Arran Cudbard-Bell wrote:
> The obvious solution is to actually direct users at a realm, instead of 
> relying on DEFAULT entries... But as soon as a user hits the rlm_realm
> they will be proxied...

  Only if you define "authhost" and "accthost".  If those don't exist
(or are set to LOCAL), then the realm will be recognized, but the
request will not be proxied.

> The solution I found is to ignore the standard front end for rlm_realm, 
> and instead use the Proxy-To-Realm and Replicate-To-Realm in the users file.

  Replicate-To-Realm does something?  I don't think so.  It's not
referenced in the source anywhere.

> # Shorthand sussex
> DEFAULT Pre-Proxy-Realm =~ ".**", Auth-Type := Reject
>         Reply-Message = "Please use [EMAIL PROTECTED] 
> as your user ID",
>         Fall-Through = no

  It's probably time for a "regex map", like Postfix has.  That would
simplify this configuration quite a bit.

> Just thought it was quite a neat way or doing it, as opposed to all the
> weirdness with prefixes and suffixes and using rlm_realm in the 
> authorize and accounting section.

  The realm module is there to handle the people who need it's
functionality. :)

> Also heard talk to deprecating Proxy-To-Realm and Replicate-To-Realm...
> which is a really bad idea as using Proxy-To-Realm and 
> Replicate-To-Realm is far more powerful , and can be configured from sql :)

  Replicate-To-Realm doesn't do anything...  Proxy-To-Realm is useful,
but wrong.  Let me explain.

  RADIUS proxies send packets to RADIUS servers... not to realms.  So
the simplest way to set proxying is "proxy to server X".   Note that
there's no mention of a realm.

  But we also want fail-over and load-balancing.  So in 2.0, we have the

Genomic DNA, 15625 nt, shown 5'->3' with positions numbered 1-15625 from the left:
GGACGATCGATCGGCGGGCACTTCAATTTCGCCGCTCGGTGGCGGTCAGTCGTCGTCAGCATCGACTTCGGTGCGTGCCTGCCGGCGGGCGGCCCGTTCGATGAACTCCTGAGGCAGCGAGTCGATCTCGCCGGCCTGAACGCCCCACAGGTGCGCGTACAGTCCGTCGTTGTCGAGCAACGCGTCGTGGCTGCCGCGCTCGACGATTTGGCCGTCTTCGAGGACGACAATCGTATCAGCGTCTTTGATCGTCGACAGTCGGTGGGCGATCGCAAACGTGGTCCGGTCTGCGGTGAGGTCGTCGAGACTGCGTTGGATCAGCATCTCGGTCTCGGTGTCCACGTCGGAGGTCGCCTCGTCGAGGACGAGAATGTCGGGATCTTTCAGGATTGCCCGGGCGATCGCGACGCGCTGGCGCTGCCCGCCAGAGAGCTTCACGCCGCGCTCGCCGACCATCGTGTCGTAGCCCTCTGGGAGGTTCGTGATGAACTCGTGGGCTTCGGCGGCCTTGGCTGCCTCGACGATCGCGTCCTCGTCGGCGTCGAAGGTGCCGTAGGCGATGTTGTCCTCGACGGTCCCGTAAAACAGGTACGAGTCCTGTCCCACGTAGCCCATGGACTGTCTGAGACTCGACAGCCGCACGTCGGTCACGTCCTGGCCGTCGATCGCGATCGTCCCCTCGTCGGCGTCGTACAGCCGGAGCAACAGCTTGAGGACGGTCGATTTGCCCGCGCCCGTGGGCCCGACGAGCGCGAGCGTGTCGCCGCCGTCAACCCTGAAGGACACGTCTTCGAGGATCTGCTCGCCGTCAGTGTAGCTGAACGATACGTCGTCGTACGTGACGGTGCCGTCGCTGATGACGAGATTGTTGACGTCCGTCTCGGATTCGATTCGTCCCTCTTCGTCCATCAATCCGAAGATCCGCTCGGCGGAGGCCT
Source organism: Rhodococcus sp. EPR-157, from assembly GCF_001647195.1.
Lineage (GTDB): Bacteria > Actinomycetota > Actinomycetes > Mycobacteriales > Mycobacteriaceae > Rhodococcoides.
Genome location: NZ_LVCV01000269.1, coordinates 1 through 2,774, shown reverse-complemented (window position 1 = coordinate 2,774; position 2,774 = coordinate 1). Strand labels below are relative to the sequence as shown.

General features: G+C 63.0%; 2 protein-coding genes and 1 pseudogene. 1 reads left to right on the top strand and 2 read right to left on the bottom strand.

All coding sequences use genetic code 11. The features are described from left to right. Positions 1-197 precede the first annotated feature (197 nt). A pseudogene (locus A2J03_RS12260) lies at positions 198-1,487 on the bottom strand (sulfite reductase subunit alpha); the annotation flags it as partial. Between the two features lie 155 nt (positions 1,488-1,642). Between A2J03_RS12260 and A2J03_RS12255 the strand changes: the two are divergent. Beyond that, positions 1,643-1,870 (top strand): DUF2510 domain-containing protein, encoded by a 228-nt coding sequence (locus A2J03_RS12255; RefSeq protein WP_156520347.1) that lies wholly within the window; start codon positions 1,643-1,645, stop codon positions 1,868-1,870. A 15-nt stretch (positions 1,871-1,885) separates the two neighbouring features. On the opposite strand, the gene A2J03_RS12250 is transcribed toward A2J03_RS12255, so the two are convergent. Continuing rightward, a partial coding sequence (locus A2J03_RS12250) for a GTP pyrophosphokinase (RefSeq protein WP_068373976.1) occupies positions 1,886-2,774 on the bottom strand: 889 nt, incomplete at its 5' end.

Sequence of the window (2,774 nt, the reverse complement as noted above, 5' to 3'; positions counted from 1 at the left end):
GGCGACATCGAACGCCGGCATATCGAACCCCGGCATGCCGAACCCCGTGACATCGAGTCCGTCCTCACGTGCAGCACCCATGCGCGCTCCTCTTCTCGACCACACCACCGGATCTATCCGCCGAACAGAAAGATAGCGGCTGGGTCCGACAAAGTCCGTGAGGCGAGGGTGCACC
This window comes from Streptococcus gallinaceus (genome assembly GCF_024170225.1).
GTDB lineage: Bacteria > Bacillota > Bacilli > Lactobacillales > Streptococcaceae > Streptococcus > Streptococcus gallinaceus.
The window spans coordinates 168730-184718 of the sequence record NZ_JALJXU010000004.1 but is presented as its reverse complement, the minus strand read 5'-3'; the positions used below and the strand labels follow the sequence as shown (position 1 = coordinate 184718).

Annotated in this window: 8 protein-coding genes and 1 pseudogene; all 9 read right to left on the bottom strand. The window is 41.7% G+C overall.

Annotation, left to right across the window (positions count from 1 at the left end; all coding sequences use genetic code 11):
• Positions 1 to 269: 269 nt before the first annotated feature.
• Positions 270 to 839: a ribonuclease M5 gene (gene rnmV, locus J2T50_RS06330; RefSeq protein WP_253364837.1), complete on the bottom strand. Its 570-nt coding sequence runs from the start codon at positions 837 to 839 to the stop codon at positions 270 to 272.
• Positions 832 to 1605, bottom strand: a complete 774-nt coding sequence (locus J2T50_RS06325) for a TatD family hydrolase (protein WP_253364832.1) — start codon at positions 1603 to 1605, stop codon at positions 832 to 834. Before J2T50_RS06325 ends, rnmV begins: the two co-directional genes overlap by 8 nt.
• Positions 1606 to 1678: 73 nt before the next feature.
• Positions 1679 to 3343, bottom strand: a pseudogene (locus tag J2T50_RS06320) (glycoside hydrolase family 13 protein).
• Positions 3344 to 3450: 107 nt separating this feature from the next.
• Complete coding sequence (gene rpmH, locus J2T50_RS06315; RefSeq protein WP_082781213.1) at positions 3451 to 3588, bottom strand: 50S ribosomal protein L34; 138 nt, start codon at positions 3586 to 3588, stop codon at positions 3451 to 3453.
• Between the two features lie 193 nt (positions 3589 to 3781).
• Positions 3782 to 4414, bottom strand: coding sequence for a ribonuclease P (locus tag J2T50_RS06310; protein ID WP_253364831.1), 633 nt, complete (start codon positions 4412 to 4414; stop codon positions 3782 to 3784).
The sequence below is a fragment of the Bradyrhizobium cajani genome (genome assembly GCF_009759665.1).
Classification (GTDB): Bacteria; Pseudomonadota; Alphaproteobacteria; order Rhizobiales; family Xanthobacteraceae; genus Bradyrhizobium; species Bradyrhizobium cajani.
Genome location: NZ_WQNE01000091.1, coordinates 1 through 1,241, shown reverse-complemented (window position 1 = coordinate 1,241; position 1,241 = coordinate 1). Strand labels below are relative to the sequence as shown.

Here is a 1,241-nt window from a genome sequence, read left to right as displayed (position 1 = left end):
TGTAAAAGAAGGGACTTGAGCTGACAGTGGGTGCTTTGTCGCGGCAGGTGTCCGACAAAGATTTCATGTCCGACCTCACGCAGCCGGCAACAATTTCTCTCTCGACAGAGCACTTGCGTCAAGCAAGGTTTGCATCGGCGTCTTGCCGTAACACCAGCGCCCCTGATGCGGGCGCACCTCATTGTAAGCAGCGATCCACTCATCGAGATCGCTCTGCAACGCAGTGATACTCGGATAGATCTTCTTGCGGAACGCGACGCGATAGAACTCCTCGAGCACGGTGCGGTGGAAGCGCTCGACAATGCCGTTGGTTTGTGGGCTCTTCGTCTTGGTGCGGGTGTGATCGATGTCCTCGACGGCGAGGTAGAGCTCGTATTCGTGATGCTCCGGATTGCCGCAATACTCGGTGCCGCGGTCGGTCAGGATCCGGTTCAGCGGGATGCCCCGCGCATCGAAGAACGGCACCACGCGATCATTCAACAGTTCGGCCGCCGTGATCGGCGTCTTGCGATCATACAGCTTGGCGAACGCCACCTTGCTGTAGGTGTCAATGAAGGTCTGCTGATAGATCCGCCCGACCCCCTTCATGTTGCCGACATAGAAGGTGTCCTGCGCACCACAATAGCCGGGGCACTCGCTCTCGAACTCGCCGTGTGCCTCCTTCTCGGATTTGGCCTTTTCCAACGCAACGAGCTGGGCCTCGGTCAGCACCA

concept of "server pools", which aggregate many RADIUS servers into one
pool.  The pool is then treated as one logical server.  So we can also
set "proxy to server pool Y".  Note that there's no mention of a realm.

  Finally, servers and/or pools often handle realms.  So it's useful to
say that "this realm is handled by server X, or server pool Y".  It's
also useful to say "proxy the request to the server/pool that handles
realm FOO."  That is a logical abstraction that simplifies the
administrators thinking.  It's a layer of indirection that means he can
work conceptually with what the user types in (name + realm), and what
he sees in the packet (name + realm), rather than dealing with the
details of the protocol.

  Historically, FreeRADIUS did not have home_servers or server_pools.
They were shoved into realms, which was wrong.  But it's what we had,
which is where the confusion between realms & pools & servers comes from.

  So... Replicate-To-Realm doesn't work.  I'd be curious to know what it
does for you.

  Proxy-To-Realm won't be going away, it's still useful.  But
Proxy-To-Server-Pool && Proxy-To-Home-Server are useful, too.  Once we
have those, Proxy-To-Realm becomes "look up realm, find auth/acct
server, and then use that for Proxy-To-Server-Pool".

  Hope this helps.

  Alan DeKok.
--       - The web site of the book - The blog
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